Mon June 21, 2010
America's deadliest highway
By A Treasure Coast essay by Paul Janensch
Fort Pierce, FL – I was a bit spooked when I learned that Florida's 382 -mile stretch of Interstate 95 is the most dangerous highway in the U.S. Practically speaking, I don't know how else to drive north toward Orlando or south to Miami. We also use I-95 to travel between our homes in Vero Beach and Connecticut. To get down here, we drive about 2 miles to I-95, turn left, then go 12-hundred miles and turn left again on Route. 60. No GPS needed. An internet magazine called the Daily Beast analyzed government data to come up with a list of America's ten most dangerous highways. I-95 in Florida was at the top with an average of 1.73 fatal accidents per mile for the five years through 2008. I-95 is especially deadly down in Miami-Dade and Broward, where the highway is congested. But up along the Treasure Coast, I see lots of unsafe driving. There are the slow pokes, mainly seniors I suspect, who cruise in the passing lane 10 miles an hour under the speed limit, prompting other drivers to pass them on the right. Then there are the speed demons, mainly young men I suspect, who tailgate and switch lanes just to get where they are going a few minutes faster. I, of course, am a perfect driver. Going at just the right speed and in the proper lane. I bet you are, too. For 88.9 FM, this is Paul Janensch.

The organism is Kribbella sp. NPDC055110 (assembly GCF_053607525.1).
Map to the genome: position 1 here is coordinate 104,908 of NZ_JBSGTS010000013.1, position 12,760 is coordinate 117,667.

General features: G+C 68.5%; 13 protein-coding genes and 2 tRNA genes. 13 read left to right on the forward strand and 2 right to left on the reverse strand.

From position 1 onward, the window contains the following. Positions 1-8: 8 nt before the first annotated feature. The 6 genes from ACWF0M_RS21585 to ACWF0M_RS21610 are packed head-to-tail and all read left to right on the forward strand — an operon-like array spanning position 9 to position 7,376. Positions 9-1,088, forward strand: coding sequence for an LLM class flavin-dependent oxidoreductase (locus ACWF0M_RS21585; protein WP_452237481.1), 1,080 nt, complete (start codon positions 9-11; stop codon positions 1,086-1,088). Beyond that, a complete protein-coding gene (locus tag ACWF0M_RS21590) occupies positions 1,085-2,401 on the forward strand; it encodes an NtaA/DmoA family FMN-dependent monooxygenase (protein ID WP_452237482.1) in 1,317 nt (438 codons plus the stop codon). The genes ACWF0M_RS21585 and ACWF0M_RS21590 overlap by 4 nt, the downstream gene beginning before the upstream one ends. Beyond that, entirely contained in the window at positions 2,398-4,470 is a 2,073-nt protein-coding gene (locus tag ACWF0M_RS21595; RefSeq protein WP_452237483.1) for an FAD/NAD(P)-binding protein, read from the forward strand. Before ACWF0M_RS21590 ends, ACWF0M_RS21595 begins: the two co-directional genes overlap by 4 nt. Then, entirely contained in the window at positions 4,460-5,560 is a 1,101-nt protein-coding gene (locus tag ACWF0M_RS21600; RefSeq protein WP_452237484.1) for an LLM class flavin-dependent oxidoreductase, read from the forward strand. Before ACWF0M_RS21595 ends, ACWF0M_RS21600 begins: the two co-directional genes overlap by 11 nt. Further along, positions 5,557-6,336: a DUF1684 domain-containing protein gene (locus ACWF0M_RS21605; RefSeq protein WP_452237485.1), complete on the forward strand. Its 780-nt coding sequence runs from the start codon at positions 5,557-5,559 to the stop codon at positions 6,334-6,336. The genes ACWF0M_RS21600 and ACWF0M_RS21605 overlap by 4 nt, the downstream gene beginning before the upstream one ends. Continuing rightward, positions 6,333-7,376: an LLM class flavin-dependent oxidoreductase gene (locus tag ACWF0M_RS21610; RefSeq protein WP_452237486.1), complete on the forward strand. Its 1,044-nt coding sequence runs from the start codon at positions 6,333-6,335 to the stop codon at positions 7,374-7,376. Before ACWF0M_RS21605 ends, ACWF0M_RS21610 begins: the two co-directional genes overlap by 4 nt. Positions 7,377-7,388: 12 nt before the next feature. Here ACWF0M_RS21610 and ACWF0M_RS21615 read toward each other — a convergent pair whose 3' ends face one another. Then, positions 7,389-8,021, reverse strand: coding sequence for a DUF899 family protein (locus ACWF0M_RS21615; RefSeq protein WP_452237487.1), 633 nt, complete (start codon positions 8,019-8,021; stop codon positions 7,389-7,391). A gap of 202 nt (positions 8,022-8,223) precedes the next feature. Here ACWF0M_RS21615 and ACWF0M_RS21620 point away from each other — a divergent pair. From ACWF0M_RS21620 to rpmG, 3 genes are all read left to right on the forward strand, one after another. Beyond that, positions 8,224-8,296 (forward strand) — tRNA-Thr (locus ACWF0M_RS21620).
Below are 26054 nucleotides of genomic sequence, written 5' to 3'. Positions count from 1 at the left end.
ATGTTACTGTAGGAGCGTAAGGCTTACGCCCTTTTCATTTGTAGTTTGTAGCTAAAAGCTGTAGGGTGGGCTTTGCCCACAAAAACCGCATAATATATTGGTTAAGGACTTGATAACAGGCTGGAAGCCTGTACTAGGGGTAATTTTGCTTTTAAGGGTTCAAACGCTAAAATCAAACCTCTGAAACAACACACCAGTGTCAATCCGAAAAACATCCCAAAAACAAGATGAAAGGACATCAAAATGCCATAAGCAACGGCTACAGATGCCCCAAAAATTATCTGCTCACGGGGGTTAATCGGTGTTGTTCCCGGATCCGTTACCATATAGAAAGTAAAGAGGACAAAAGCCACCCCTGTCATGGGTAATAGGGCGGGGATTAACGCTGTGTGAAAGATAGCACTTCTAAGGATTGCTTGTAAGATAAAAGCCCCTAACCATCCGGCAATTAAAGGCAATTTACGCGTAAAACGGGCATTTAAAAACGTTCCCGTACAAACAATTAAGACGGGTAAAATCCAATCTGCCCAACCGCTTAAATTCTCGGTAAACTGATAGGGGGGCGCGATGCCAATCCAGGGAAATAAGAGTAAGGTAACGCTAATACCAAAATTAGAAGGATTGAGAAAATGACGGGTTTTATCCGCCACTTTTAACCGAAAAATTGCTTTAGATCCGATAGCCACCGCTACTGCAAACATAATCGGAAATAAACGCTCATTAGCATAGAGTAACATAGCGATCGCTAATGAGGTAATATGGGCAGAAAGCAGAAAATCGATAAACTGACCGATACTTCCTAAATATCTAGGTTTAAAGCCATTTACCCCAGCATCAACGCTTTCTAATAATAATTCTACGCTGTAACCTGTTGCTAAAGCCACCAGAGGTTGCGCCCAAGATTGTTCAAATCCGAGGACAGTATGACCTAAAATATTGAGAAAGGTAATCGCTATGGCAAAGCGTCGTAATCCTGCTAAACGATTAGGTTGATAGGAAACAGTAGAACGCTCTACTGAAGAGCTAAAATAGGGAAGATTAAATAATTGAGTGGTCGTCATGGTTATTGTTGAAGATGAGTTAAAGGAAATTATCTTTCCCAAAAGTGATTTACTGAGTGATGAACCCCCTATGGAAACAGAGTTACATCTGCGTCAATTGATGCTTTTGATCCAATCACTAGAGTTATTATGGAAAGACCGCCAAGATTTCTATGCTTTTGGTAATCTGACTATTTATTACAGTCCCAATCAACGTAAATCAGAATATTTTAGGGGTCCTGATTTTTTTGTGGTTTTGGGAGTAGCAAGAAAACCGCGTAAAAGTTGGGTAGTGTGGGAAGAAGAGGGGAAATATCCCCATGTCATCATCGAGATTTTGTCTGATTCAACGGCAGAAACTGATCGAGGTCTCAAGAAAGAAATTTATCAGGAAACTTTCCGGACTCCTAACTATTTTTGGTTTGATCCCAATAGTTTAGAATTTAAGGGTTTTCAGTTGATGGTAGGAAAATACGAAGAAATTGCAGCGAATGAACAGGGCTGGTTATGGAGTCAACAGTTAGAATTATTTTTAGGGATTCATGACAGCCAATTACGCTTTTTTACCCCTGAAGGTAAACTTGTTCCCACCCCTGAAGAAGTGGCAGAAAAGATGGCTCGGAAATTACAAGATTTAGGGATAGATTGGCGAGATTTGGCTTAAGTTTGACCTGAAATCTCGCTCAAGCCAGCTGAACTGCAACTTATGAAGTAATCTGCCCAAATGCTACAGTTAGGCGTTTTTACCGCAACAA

Treasure Coast essayist Paul Janensch was a newspaper editor who taught journalism at Quinnipiac University in Connecticut.